Signals from one (Messiah) code to another
 
 
 

Signals from one (Messiah) code to another

The most interesting sentence for Messiah, looking at the smallest skips for this word, is pictured below:

The high significance of this sentence is discussed at the bottom of the Messiah page.

The following logical adjunct to the above result was discovered by Professor Rips (possibly prior to the above discovery). It uses the minimal skip occurrence in Torah for The Messiah, and it contains 3 signal words in the same column (joy, rejoice, left). It is very noteworthy that one of these words (joy) confirms the signaled from the above sentence, and is significant at the 1:1000 level (using the same-column protocol, and adjusting by 3 because there are actually 3 minimal skip [skip 5] ELSs for The Messiah in the Torah).

Next, we search for another instance of The Messiah, looking for confirmation of these signal words. If we look for two or more repetitions of each word, we find such a pattern here:

A competing table among monkey texts, which contains as many total repetitions, and at least 2 or more instances of rejoice, joy and left, occurs only 26 times in 1,000,000 trials (we allowed any skip up to 288 for the monkey texts' axis, The Messiah).

This was a purely mechanical process so far. Now we might want to find clues about whether the word "left" has a particular meaning in this context. When we try looking for an obviously related word, "right", we find that it in fact repeats as part of the same table, next to "son of David":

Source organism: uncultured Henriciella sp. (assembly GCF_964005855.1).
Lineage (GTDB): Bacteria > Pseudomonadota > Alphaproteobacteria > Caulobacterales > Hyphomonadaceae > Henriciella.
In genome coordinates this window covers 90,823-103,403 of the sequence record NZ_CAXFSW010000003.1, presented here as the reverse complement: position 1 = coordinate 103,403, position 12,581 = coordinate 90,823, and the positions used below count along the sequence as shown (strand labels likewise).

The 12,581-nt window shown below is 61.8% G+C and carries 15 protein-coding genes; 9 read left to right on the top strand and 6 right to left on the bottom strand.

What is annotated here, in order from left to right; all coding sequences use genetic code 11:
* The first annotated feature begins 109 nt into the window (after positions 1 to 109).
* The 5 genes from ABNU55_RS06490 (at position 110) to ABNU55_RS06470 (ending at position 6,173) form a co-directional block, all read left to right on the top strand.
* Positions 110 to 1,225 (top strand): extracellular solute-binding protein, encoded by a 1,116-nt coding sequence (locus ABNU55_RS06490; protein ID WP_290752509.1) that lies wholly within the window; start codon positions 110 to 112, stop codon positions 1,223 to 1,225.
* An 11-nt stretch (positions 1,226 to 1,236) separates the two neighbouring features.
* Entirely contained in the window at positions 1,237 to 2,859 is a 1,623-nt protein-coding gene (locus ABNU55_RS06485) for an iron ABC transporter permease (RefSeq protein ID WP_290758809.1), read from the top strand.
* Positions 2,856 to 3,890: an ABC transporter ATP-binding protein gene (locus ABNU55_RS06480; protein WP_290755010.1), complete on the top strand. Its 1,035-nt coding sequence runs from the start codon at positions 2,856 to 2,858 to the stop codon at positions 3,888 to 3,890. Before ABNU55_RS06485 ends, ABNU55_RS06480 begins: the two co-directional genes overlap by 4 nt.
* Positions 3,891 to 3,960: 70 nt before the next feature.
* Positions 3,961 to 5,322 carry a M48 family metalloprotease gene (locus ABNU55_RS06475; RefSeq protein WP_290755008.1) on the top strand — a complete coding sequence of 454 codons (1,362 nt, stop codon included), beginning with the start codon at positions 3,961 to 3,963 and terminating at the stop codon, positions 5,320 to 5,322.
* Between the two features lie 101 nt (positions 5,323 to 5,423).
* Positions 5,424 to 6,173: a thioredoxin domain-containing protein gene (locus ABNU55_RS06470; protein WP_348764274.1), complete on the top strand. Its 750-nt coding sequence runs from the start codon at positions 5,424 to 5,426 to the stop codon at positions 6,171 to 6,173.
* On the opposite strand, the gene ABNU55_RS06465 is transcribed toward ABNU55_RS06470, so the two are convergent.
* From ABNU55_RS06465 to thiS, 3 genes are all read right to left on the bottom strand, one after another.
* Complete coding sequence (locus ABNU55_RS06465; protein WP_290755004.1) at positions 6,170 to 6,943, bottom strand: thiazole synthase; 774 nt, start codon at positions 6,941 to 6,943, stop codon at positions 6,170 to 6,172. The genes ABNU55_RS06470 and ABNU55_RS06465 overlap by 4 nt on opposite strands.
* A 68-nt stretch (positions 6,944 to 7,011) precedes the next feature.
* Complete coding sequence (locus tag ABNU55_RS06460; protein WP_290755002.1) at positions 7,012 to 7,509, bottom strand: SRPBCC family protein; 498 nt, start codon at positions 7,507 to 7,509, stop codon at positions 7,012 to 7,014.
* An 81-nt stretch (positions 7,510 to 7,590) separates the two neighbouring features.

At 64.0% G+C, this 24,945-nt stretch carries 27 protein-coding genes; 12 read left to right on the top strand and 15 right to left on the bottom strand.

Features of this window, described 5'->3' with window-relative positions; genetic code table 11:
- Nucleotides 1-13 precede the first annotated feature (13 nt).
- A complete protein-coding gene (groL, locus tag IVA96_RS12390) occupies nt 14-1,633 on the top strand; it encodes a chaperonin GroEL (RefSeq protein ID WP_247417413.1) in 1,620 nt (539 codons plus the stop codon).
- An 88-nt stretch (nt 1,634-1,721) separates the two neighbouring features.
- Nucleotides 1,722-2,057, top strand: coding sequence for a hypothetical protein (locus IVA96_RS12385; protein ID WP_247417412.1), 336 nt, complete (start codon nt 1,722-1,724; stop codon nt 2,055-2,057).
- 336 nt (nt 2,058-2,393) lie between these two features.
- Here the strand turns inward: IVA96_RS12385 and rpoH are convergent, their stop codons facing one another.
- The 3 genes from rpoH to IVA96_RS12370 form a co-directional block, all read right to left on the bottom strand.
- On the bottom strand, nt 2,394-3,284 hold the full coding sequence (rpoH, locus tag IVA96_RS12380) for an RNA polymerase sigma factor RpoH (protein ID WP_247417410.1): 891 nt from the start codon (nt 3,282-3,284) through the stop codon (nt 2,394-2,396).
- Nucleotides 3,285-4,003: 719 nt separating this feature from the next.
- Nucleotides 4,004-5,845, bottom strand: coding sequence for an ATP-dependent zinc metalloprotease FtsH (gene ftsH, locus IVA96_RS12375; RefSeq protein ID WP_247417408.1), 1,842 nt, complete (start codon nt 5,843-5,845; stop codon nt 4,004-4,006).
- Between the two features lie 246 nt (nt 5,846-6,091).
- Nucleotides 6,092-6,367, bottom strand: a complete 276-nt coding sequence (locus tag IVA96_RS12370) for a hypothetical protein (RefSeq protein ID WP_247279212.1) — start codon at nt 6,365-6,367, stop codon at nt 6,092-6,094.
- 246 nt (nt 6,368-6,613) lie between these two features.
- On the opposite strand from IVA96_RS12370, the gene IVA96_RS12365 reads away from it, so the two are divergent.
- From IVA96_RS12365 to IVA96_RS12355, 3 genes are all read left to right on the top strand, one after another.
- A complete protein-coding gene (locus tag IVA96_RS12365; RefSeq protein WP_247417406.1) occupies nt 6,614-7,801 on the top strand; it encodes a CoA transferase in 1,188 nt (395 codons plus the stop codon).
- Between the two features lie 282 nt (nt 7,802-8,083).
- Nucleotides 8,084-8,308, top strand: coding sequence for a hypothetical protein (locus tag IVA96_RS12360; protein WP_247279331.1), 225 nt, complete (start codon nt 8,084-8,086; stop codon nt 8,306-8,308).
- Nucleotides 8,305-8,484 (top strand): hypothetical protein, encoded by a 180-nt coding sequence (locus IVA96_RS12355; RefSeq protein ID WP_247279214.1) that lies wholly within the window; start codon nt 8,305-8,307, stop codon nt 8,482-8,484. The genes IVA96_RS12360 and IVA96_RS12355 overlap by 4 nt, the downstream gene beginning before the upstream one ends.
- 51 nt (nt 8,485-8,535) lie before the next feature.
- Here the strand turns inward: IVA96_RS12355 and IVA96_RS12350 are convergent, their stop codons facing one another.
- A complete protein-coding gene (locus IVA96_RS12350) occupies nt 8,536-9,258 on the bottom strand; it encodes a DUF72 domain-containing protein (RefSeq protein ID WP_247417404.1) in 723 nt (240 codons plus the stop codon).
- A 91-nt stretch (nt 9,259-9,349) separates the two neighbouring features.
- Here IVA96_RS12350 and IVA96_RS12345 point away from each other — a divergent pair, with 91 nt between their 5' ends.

This code now seems to reflect the Kabbalistic idea of the left and right hand being represented by Messiah son of Joseph and Messiah son of David, respectively.

You may recall that the same instance of the full expression "Messiah, son of David", is in fact seen in an earlier table, here.

In fact, the nodes that we review here are only small parts of larger intertwining networks that share many more nodes among themselves.

Take-home result:

The word joy is signaled twice, and confirmed multiple times, providing strong evidence that joy is encoded with Messiah.

Interesting aside:

Yet another kind of confirmation associating joy with Messiah is seen in the plain reading of Tanach as well - for example, Isaiah 65:18 and 66:10 concern the consolation, and joy - same Hebrew word as the code - in Jerusalem in the final age of peace, in Messianic times.

       
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